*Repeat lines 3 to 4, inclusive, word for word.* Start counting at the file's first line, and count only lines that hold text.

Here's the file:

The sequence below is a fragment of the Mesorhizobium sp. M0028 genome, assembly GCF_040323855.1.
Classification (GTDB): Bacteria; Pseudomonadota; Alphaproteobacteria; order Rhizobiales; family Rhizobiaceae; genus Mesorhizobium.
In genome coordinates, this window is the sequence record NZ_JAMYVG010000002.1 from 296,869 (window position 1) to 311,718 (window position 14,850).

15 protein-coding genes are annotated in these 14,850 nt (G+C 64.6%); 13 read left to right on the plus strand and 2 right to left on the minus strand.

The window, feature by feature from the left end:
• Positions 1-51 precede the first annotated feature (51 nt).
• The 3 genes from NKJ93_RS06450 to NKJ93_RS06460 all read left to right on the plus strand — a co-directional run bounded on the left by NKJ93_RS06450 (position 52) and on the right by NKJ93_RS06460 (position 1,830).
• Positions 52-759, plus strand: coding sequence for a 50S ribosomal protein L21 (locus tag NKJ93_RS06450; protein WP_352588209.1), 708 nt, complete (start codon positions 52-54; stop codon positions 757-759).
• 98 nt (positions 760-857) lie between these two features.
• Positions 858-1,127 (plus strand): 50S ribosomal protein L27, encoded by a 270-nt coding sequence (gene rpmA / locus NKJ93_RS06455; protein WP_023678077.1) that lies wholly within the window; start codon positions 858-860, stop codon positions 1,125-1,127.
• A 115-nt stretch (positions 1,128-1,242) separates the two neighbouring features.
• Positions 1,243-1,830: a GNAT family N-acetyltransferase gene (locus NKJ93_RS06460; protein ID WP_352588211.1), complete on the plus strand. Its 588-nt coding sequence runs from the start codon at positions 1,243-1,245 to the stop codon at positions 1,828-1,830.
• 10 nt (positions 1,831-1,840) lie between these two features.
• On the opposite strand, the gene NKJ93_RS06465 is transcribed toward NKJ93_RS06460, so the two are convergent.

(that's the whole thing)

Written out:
In genome coordinates, this window is the sequence record NZ_JAMYVG010000002.1 from 296,869 (window position 1) to 311,718 (window position 14,850).

15 protein-coding genes are annotated in these 14,850 nt (G+C 64.6%); 13 read left to right on the plus strand and 2 right to left on the minus strand.